Unfortunately, UNLV will be dealing with a few notable injuries that will make it harder for UNLV to pull off the upset. Quarterback Doug Brumfield will likely not play against UTSA, leaving backup Cameron Friel to run the offense. Friel played alright against Fresno State, going 9/15 for 138 yards but the true freshman was unable to find the endzone. He will certainly try to correct that on Saturday. Another injury of note is wide receiver Kyle Williams, who did not play against Fresno State. If he is unable to suit up against UTSA then UNLV will be without one of its top wideouts for the game.

Defensively, the Rebels are giving up over 400 yards total a game. If UNLV cannot stop UTSA’s offense, then their offense will have to keep up against UTSA’s defense to keep the game competitive. They did so against Fresno State but could not against Arizona State and Iowa State. If this game is close, it will likely be because UNLV’s offense has been able to move the ball against UTSA’s defense.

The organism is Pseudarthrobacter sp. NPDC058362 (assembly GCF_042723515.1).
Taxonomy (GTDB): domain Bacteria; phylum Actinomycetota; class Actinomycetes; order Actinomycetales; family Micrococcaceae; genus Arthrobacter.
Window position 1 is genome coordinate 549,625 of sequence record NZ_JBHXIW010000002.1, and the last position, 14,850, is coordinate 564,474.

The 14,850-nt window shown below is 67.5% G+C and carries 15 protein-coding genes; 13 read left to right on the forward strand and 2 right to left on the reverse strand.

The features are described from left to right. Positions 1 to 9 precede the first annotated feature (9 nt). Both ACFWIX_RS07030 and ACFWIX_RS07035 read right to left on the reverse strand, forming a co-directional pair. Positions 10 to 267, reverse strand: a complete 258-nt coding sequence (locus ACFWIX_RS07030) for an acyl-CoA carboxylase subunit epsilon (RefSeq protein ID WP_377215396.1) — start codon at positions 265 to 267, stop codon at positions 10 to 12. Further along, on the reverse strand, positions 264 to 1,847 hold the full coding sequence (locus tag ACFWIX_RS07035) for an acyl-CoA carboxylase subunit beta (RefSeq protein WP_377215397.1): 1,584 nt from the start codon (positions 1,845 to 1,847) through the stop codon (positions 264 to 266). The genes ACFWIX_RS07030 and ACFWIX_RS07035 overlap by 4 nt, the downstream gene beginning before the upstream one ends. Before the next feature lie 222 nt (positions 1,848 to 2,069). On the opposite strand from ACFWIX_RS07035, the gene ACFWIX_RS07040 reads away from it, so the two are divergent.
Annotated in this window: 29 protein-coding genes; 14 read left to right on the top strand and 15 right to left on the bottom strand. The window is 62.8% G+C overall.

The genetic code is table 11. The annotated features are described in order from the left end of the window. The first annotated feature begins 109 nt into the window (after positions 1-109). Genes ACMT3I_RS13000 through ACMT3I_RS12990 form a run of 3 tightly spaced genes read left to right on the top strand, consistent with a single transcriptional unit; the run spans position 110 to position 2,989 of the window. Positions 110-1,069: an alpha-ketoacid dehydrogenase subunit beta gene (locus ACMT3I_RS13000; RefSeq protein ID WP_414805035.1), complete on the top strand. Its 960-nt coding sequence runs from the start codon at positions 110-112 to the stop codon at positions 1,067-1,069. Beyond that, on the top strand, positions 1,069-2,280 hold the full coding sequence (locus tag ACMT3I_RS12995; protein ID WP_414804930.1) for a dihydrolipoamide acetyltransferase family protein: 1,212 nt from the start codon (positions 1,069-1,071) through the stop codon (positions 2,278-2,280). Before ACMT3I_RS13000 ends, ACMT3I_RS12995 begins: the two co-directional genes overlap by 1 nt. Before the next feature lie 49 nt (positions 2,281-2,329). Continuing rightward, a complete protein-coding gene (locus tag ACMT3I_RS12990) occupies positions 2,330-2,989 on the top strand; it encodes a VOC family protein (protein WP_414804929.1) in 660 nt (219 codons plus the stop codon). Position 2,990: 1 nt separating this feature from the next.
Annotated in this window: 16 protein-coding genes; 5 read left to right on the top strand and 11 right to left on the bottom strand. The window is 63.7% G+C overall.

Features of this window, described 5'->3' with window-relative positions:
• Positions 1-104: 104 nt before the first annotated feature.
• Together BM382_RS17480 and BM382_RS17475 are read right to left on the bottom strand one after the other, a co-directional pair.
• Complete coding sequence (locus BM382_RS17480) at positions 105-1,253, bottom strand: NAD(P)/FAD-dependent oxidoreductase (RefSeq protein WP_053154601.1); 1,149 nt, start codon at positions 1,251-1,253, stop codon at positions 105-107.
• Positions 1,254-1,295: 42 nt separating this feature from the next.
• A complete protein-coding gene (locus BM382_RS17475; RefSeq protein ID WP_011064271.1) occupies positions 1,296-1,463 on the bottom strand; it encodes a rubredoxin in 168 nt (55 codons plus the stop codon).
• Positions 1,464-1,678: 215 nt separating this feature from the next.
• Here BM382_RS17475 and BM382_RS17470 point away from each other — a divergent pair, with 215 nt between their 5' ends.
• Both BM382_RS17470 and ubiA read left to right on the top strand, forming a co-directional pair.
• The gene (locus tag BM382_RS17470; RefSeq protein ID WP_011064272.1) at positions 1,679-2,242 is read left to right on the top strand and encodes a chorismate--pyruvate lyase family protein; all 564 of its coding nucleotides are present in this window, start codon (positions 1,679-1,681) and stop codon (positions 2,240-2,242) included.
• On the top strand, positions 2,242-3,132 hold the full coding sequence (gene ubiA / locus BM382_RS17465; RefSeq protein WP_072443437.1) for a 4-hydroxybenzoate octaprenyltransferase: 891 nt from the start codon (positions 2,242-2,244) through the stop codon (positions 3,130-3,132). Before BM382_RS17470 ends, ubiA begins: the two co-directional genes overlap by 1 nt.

This game has the potential to be a trap game for UTSA if the Roadrunners are not careful. That said, I’ve bet against this team twice now based on previous UTSA seasons and teams. It is clear that I am wrong; Jeff Traylor clearly has this team playing at a higher caliber than any other team in UTSA history. I do not expect UTSA to sleep on UNLV and the Roadrunners should have the same amount of energy for the Rebels as they had against Memphis. I expect the offense to be consistent and the defense to remain stout in its “bend-don’t break” mentality. The score may be closer than expected, but I don’t believe UTSA will ever trail or be in danger of losing this game.

Final Score: UTSA 35, UNLV 17